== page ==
The primary question one thinks to ask is whether 'intelligence' is a biologically meaningful trait.  If not, even if it can be measured and be affected by genes, it isn't really an 'it' and one can't be surprised that no strong genetic influences are found even if the measure is stable and heritable.  Asking about the genetic basis of intelligence under such circumstances is not asking a well-posed question.

Baby stories
The other day we posted about the recent Science issue on non-genetic influences on parenting,  environmental effects on traits and how long-term and subtle they can be, and how they are not Genetic in the sense of the G-rush we are currently experiencing.  The stories are many and diverse and tell the same tale.  

Here the fascinating question is how the various environmental factors could influence a fetus in factor-specific manners that even relate to the factor itself (e.g., maternal diet affecting the future baby's obesity level, or the effect of the mother eating garlic or being exposed to odors on taste preference or specific odor-related behavior in the child).  To answer such questions we have to know more than just about a gene or two.

So, why aren't these findings grabbing headlines?
The bee story made the front-page of the NYTimes, but mainly because of the video and not because it is a counter to the strong genomic hard-wiring ethos so often promoted by scientists these days.  Likewise, the baby influences made the cover of Science, but we didn't see a Hot-News blare announcing that genetics isn't, after all, everything.  And of course the IQ story didn't make that clear either, given that the author said he wanted studies of a million to find the real genetic causes of IQ.  And, determinists say this isn't going to change their mind about the genetics of intelligence, because it's definitely genetic.  

Will we, or when will we, see people begin to back off their claims of strong genetic determinism, and begin addressing the really hard questions concerning how complex genomes interact with complex environments to produce what we are clearly observing?  In my opinion, these questions cannot be addressed from a genetic, or from an environmental, or from a simple Gene + Environment point of view.


Anonymous said...

Give a bunch of psychologists tons of NIH money, tell them to find out a way to use human genome ('because we spent a billion dollars sequencing it and must show some use') and this is what they end up doing !!

In the meanwhile, Dan Graur is out of money for telling the truth.

Ken Weiss said...

Reply to previous comment:
Big Science and a reliance on hypothesis-free (as it's somewhat wrongly called) science has its good sides and bad. The good is it gives us a look at data for the insightful to think about and then design actual science. The bad side is that it entrenches a funding siphon and makes the comfy substitution of technology for thought. We are not good at balancing the value we get for the value we lose.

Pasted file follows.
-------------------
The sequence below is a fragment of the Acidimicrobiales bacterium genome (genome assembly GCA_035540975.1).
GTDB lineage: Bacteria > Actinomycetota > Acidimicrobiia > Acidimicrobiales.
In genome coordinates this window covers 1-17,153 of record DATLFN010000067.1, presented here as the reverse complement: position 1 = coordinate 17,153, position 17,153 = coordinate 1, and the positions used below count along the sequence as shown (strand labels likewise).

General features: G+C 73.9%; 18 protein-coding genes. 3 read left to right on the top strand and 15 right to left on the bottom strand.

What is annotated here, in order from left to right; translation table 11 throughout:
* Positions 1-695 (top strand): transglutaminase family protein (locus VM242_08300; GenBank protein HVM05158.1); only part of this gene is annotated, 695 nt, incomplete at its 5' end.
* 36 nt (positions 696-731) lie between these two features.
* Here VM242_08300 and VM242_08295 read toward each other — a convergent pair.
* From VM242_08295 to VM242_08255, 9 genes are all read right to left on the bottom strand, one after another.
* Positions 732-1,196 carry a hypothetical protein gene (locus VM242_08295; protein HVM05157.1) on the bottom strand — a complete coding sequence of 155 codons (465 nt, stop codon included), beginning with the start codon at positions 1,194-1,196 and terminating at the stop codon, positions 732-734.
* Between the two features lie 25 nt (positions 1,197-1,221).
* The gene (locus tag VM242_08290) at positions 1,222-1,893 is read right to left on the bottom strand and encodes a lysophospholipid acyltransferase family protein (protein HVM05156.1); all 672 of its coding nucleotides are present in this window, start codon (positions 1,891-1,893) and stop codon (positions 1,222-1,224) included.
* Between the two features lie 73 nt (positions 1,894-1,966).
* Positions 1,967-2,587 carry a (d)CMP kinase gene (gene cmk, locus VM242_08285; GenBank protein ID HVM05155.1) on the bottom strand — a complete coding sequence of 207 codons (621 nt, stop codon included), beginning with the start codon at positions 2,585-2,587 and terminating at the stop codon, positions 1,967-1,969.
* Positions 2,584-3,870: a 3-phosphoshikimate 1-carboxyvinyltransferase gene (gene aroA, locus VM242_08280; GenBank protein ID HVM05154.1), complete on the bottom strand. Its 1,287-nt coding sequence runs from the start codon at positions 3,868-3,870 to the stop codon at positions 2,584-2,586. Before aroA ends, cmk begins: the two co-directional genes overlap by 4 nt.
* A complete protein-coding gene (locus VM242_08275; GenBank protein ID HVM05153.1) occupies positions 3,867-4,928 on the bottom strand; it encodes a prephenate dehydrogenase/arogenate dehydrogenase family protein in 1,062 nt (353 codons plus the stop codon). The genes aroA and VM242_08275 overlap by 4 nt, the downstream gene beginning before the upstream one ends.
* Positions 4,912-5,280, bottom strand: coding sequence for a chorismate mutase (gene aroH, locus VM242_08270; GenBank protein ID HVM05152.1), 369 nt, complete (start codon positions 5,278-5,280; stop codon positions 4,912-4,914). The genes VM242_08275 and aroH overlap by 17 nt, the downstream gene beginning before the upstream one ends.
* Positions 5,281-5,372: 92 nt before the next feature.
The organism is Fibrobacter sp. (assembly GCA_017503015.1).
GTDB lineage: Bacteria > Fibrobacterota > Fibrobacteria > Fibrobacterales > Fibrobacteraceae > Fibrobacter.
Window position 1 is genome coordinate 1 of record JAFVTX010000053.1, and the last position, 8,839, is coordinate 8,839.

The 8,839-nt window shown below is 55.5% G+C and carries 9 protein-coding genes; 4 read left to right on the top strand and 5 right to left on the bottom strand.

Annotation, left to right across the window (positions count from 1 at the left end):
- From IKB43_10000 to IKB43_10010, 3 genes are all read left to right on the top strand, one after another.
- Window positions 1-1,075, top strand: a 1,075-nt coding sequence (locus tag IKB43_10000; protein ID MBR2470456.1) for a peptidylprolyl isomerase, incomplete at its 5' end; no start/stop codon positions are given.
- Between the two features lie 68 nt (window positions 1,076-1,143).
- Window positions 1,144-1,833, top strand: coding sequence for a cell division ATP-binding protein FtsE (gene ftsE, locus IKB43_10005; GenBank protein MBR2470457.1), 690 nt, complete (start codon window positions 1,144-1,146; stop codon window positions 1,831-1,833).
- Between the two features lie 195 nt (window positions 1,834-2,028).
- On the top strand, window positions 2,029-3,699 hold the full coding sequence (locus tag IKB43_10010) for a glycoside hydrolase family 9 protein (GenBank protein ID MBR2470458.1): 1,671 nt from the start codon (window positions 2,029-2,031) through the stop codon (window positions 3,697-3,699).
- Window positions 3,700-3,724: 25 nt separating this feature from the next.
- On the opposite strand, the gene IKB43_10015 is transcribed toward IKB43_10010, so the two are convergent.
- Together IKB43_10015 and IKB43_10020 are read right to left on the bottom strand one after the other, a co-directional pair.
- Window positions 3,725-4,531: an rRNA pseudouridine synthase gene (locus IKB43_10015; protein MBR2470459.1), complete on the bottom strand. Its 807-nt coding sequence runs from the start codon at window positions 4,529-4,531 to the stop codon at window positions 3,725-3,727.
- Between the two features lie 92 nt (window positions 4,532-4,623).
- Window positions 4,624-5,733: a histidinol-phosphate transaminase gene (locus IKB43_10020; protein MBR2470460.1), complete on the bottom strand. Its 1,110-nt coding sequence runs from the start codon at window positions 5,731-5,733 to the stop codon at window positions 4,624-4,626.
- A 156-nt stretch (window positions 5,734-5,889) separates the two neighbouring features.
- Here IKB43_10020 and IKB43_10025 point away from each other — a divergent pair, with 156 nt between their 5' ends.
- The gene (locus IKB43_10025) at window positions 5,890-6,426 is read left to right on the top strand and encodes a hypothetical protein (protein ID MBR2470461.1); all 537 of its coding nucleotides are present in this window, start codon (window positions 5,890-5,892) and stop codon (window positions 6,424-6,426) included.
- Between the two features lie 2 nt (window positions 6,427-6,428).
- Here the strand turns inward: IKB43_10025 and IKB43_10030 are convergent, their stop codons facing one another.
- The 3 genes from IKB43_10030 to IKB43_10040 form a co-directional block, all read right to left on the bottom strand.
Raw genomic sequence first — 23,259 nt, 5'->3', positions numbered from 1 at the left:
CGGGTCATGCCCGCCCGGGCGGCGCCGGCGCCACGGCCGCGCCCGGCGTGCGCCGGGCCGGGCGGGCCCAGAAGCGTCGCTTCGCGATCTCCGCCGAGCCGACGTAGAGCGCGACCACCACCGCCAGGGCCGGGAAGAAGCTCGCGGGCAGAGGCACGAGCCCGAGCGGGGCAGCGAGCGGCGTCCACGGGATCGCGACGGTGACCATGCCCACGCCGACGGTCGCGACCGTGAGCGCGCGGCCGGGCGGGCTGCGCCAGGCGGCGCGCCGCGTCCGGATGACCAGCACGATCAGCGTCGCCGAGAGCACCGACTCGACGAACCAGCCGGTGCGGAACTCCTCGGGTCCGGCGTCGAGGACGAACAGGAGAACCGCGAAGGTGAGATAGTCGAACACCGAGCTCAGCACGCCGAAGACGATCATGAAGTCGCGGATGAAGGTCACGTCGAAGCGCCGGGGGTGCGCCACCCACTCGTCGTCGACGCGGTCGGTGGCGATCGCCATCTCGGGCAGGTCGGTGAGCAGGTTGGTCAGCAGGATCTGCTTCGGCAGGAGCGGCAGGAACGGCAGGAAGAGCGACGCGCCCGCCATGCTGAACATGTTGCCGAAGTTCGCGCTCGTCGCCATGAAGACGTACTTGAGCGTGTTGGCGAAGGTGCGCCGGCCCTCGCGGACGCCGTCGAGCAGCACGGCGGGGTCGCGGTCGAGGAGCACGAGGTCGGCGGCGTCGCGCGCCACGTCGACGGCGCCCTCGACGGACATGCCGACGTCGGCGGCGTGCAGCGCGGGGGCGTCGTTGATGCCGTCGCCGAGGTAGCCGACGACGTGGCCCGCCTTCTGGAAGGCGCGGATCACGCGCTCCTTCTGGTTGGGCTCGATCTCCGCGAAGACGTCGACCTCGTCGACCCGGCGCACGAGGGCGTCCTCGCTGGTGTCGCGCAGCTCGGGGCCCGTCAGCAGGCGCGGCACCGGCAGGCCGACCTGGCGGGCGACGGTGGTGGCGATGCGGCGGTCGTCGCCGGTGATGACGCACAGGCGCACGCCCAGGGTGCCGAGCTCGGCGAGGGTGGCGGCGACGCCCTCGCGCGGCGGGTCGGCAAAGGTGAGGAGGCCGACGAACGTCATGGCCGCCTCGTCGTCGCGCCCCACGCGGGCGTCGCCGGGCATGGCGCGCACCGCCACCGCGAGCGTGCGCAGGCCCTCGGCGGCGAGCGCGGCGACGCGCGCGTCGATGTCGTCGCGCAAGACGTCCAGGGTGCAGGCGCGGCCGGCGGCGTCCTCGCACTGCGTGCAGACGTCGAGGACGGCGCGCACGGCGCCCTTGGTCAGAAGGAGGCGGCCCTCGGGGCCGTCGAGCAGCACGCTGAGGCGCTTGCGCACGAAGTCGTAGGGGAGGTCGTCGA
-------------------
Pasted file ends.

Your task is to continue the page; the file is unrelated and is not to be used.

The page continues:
Dan Graur speaks his mind. Somebody has to do that, if we're to have any tempering of science fads at all.

Unknown said...

Hi Ken,
Could you explain a little more what you mean by Big Science being somewhat wrongly called hypothesis-free?

Ken Weiss said...
This comment has been removed by the author.
Ken Weiss said...

Reply to Dan
It is often said, even by the Genome Institute not so long ago, that they don't believe in hypothesis-based science. That is an excuse to go fishing (in expensive ponds), that is, to justify Big Data without having a focus or a well-posed question.

It was somewhat disingenuous in my view. There is in fact a strong hypothesis: that genetic variation is a contributor to the trait's variation, but we just don't know what genes are involved. It's a strong generic assumption but a specifically weak one, based on the article of faith that, to caricature it just a bit, genetic variation is importantly involved in everything. One is not even obliged to provide any direct, relevant evidence for that hypothesis before launching huge mapping studies, for example. Too much to go into here, but we've talked about that in the past on several occasions.

There are certainly times when this kind of fishing may be called for, but most of those times have passed, because we know enough now not to keep throwing resources into minnow ponds, with low payoff. What has been found so far was long-ago predictable (and predicted).

Now, the faith that genetics is the thing is still clinging on despite increasingly frequent reports of non-genetic (even very early-life) environmental causal influences. Again, as with genomics, it is presently largely a grab-bag in that often just some instances are noted in claims that this is widespread.

Maybe it's a turn of the nature-nurture cycle, maybe just a matter of funding strategy--but also, it reflects new specific findings that are showing us that these non-genomic causal effects are real.

Again, the issue is whether one has to have, or should have to have, a specific hypothesis--or causal theory of some sort-- to test, or whether we should just disavow any such hypothesis (except that environments are important) and again go fishing in a different and even more problematic environmental minnow pond.

This, at least, is a cursory summary of what I meant.

Unknown said...

Hi Ken, thanks for the explanation. I agree with you, I just hadn't considered the inherent assumption that there is something to find.

Ken Weiss said...

Reply to Dan:
Of course genes are involved in everything so it is a safe kind of assumption. But it is more than that, really, because it assumes that genetic variation is a useful, meaningful contributor to a trait's variation. Most traits do have nonzero heritability, but the tacit assumption is predictive power from genotype to phenotype.

For example, carbon atoms are needed for life, but we don't enumerate each person's carbon atoms to predict their diabetes or stature because the contribution is a causally empty one relative to the objective.